The more things change for Penn State Football, the more they stay the same.
What I could have done is republished my article from the bye week where I addressed concerns for Penn State’s offense, including echoing Mike Yurcich’s comments that the connection between quarterback Drew Allar and the Nittany Lions‘ wide receivers needed to get better.
Instead, here we are three weeks later writing about the same offensive issues while Penn State’s hopes of a Big Ten championship and a College Football Playoff birth are on life support.
Of note, Penn State Football has addressed multiple weaknesses through the season, including a shaky kicking game that was a perfect 2-of-2 on field goals over 40 yards Saturday, but, the Nittany Lions just have not addressed any on offense.
Anyway, here are two things Penn State Football must address before playing Indiana this Saturday:
Drew Allar and the wide receiver/ tight end connection
Allar and the Penn State wide receivers and tight ends were not on the same page for much of Saturday’s matchup in Columbus, especially on third down.
Penn State Football was an dreadful 1-of-16 on third down, with the lone conversion coming on the final drive of the game.
While Allar showed some inaccuracy throwing the ball, particularly downfield, there were multiple drops and miscommunications on routes.
In speaking to the media before the bye week, Penn State offensive coordinator Mike Yurcich noted that Allar and the receivers not being in sync was “a big concern” for Yurcich and the entire Penn State staff.
“We gotta remedy that fast,” Yurcich told reporters. “It’s a big issue we have to clean up.”
Well now, after the Nittany Lions first loss of the season, it is clear that the big issue is still present for the Nittany Lions and was not cleaned up during the bye week or the post bye week walloping of UMass.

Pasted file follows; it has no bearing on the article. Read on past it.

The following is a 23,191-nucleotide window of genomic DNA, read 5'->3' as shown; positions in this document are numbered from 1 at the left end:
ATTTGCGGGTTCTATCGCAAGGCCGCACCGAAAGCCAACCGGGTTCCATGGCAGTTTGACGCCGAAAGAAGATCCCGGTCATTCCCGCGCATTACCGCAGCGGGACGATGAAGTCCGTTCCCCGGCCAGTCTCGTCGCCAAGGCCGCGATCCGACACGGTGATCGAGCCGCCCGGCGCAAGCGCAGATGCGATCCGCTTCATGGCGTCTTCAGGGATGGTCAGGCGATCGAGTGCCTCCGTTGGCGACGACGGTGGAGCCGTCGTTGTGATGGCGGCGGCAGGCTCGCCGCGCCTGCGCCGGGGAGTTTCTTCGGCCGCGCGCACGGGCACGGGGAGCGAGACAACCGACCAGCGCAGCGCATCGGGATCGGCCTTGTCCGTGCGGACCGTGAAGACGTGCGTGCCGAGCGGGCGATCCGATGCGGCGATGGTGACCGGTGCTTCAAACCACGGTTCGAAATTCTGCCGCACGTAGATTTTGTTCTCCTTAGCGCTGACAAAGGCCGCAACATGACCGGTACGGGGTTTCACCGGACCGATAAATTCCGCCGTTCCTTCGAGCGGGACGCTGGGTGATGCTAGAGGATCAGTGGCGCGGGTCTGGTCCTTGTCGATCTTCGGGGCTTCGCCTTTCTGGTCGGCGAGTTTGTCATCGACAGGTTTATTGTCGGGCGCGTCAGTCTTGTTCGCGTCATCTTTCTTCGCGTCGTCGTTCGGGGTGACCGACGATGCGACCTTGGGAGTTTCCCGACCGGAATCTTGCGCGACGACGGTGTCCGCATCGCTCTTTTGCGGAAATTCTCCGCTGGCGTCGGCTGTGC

The Nittany Lions need to fix the connection between Allar and the wide receivers and tight ends quickly as a road trip to Maryland and a potential top 10 matchup with Michigan loom.
Partially, this one is about use and scheme rather than actual run blocking.
Penn State Football came out firing in the running game Saturday against the Buckeyes.
Nick Singleton put up his best drive of the season midway through the first quarter Saturday, rushing for 20, 16, and 6 yards on respective runs on the first scoring drive for the Nittany Lions.
However, despite the success against the Buckeye’s defense, Singleton only received six more carries for the rest of the game. Kaytron Allen and Singleton combined for only 18 rushes in what was a one score game for 3.5 quarters.
In spite of the Nittany Lions coming into the game Saturday with the most rushing attempts in the Big Ten, a large part of the Penn State offensive identity, the Lions got away from the run early, focusing instead on an inconsistent passing game and forcing Allar to throw the ball 42 times.
Many times this season, head coach James Franklin has stressed the need for staying true to Penn State’s offensive identity despite the noise from fans or the media, but in the biggest moment of the year, Penn State got away from it.
If Penn State Football is going to have a shot to finish the season in any position where the Nittany Lions wanted to be when the season started, this team must get back to its identity of running the football.
Penn State has a shot to get back on track against Indiana and avoid a second loss on the season.
In games following the first loss of the season, Penn State is 4-5 under James Franklin. As 31.5 point favorites, Penn State has a great shot to bump this trend and move to 7-1 on the season.